We like movies made in Torbay and this is one of the earliest. It’s ‘The Rocks of Valpre’, made in 1919 and directed by Maurice Elvey.
The story is adapted from the popular 1913 novel of the same name by British writer Ethel M. Dell. It’s set in the mid-nineteenth century when an officer, wrongly imprisoned on Devil’s Island, escapes and heads to Europe to rescue the love of his life from the villain.
Reviews of the novel were mixed – the New York Times called it, “a well constructed and closely knit tale”, while others noted its “sentimentality”- the Boston Transcript calling it a, “deft old fashioned novel with much variety of interest and some effective character drawing. It comes dangerously near shipwreck on the rock of sentimentality, but never becomes quite mawkish.”
The novel has twice been adapted into a film – there was also a 1935 sound version, but we’re not interested in that one! It’s the 1919 silent version that draws our attention as it was partly filmed in Torquay.
The Rocks of Valpre’ was directed by Maurice Elvey (1887-1967), the most prolific film director in British history. He directed nearly 200 films between 1913 and 1957- during the silent film era he directed as many as twenty films per year. Alongside Maurice was Belgian cinematographer Paul Burger while the Art Director was Australian Dallas Cairns.
The 79 minute film used Torquay locations, with our town standing in for France, while the remainder was shot at the Surbiton Studio of Stoll Picture Productions. The company was the largest production firm in this period and in 1921 they moved to larger studios in Cricklewood.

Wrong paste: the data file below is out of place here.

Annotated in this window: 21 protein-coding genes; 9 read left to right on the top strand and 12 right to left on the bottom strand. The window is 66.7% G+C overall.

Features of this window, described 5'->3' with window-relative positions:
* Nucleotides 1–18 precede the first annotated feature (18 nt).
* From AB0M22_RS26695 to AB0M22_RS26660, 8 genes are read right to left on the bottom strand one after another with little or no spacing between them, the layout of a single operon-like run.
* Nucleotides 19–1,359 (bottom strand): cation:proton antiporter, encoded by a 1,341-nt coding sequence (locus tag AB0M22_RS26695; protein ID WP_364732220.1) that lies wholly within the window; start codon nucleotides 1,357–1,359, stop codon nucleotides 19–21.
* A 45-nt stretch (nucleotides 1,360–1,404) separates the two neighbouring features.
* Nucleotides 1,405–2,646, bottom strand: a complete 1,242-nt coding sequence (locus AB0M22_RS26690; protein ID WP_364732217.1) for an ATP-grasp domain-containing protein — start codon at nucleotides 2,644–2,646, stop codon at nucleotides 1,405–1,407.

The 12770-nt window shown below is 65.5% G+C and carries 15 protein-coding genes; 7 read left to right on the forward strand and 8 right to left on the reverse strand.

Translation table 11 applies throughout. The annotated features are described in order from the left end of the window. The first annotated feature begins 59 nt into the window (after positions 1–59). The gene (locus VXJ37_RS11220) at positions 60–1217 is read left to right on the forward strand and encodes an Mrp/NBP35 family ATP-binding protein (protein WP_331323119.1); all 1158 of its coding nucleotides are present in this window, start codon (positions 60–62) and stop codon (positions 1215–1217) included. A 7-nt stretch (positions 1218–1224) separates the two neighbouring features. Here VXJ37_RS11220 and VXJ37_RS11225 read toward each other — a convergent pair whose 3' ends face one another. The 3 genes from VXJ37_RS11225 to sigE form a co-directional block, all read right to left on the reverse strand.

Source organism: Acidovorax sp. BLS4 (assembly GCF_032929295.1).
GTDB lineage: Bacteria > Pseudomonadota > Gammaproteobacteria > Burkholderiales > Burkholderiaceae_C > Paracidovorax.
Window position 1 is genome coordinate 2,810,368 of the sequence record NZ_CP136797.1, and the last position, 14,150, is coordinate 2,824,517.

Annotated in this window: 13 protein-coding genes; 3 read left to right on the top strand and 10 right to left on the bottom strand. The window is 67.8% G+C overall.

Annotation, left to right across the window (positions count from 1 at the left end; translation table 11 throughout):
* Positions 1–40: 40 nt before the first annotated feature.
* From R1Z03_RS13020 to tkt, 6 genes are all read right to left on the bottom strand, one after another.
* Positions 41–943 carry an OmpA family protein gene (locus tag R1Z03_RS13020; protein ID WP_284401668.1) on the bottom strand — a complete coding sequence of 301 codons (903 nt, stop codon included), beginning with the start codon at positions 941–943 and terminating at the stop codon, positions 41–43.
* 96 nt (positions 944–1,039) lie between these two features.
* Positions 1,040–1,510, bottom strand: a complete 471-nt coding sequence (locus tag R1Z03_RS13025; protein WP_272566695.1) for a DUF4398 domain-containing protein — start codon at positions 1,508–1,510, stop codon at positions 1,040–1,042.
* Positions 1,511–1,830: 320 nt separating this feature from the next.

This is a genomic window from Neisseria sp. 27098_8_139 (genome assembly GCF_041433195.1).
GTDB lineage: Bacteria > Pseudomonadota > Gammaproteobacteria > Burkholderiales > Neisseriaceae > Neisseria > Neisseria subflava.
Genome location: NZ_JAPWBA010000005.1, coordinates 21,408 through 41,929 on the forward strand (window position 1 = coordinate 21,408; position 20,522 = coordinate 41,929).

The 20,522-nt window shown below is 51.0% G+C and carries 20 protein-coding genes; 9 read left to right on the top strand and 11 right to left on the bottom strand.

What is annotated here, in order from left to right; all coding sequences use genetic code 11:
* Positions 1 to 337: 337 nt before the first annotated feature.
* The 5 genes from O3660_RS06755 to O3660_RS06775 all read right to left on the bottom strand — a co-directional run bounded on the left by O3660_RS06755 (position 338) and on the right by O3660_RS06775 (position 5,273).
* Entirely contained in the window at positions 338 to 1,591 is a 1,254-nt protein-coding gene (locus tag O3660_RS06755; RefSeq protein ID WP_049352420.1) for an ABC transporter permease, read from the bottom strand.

Here’s the plot: Trevor Mordaunt (Basil Gill, pictured) is a young French inventor who begins a romance with Christine Wyndham (Peggy Carlisle) who is staying on the French coast with her Aunt (Winifred Sadler). A rival, Captain Rudolphe (Humberston Wright), steals the plans of Trevor’s invention, a new design of gun. Trevor is accused of theft by the military, wrongly convicted and sent to Devil’s Island. He later escapes and tracks down Rudolphe to clear his name.
The location filming is around Corbyn Head where the lovers meet on a rocky beach and have to pass the night in a secret cave where clever Trevor is working on his invention. The film uses a title from the book and calls our hero, “The Knight of the Magic Cave”. Trevor and Christine are innocents but the local gossips are watching: “Christine’s indiscretion”. Trevor and Rudolphe fight a duel with sabres on the cliff top overlooking the Bay. All’s well that ends well and Christine silently announces, “You fought on my account!”